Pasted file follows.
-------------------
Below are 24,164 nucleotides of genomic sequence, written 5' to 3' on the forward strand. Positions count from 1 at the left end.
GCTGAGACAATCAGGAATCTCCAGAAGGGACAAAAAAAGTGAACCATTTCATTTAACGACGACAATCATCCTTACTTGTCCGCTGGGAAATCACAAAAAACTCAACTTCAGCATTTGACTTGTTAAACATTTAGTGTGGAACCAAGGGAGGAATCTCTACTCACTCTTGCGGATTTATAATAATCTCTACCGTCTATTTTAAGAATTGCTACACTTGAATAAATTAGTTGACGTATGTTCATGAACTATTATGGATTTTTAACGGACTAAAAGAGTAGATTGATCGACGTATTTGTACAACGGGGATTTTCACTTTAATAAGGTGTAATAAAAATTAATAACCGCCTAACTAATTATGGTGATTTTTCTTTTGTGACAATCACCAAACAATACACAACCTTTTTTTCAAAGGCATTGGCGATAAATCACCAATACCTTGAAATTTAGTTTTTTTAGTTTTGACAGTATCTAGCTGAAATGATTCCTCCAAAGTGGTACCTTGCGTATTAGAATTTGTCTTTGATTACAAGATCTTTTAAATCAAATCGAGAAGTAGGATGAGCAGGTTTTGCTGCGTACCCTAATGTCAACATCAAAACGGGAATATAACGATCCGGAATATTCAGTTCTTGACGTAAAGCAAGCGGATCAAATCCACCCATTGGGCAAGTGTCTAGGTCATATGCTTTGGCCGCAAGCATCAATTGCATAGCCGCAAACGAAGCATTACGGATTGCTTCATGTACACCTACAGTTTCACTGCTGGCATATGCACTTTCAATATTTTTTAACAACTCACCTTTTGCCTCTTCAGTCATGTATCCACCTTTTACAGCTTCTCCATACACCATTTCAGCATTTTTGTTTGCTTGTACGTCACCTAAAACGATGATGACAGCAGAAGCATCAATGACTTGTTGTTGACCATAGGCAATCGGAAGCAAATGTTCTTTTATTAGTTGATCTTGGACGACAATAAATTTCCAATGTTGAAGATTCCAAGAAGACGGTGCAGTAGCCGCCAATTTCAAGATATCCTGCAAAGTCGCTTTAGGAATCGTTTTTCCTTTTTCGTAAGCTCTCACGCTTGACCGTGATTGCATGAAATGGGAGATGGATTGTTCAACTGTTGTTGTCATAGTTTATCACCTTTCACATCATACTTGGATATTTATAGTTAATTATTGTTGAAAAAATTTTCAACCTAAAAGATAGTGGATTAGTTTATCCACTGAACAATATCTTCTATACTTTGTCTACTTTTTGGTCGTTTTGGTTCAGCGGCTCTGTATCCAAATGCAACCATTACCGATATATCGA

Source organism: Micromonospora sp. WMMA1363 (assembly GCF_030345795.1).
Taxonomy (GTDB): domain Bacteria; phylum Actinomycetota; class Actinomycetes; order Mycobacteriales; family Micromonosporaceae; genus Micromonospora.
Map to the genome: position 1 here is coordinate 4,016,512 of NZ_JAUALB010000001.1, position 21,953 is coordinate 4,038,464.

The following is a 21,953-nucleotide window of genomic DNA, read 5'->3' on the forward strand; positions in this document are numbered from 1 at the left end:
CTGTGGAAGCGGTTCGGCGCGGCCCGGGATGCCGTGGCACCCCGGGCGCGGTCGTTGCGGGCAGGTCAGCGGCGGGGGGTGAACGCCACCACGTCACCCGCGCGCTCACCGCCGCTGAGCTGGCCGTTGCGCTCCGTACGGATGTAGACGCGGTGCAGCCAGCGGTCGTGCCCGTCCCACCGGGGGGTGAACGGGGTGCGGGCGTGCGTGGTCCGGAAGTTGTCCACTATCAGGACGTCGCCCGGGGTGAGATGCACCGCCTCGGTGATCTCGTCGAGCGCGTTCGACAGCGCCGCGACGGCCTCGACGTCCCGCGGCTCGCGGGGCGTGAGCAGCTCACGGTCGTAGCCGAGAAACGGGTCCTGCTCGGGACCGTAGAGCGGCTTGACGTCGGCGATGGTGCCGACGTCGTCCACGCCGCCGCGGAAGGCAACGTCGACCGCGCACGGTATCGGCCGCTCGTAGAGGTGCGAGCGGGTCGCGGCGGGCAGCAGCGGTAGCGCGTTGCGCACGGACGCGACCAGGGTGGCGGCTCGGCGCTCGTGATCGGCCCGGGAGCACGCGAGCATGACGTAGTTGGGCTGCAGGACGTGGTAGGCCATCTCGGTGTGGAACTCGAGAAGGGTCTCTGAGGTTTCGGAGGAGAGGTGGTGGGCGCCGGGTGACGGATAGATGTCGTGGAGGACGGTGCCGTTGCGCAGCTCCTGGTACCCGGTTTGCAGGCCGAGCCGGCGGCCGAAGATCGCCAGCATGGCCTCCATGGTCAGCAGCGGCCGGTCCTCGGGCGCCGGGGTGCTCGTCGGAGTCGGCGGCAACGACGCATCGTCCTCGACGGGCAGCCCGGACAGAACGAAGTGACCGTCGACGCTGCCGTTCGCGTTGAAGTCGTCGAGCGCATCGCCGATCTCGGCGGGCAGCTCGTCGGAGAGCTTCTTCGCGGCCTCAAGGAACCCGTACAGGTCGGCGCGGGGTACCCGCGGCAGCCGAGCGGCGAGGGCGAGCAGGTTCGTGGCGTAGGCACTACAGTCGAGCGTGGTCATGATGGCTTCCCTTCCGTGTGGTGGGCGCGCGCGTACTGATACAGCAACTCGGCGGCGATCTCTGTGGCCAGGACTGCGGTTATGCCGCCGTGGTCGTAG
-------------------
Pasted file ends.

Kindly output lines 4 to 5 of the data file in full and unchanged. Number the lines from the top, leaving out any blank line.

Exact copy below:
Taxonomy (GTDB): domain Bacteria; phylum Actinomycetota; class Actinomycetes; order Mycobacteriales; family Micromonosporaceae; genus Micromonospora.
Map to the genome: position 1 here is coordinate 4,016,512 of NZ_JAUALB010000001.1, position 21,953 is coordinate 4,038,464.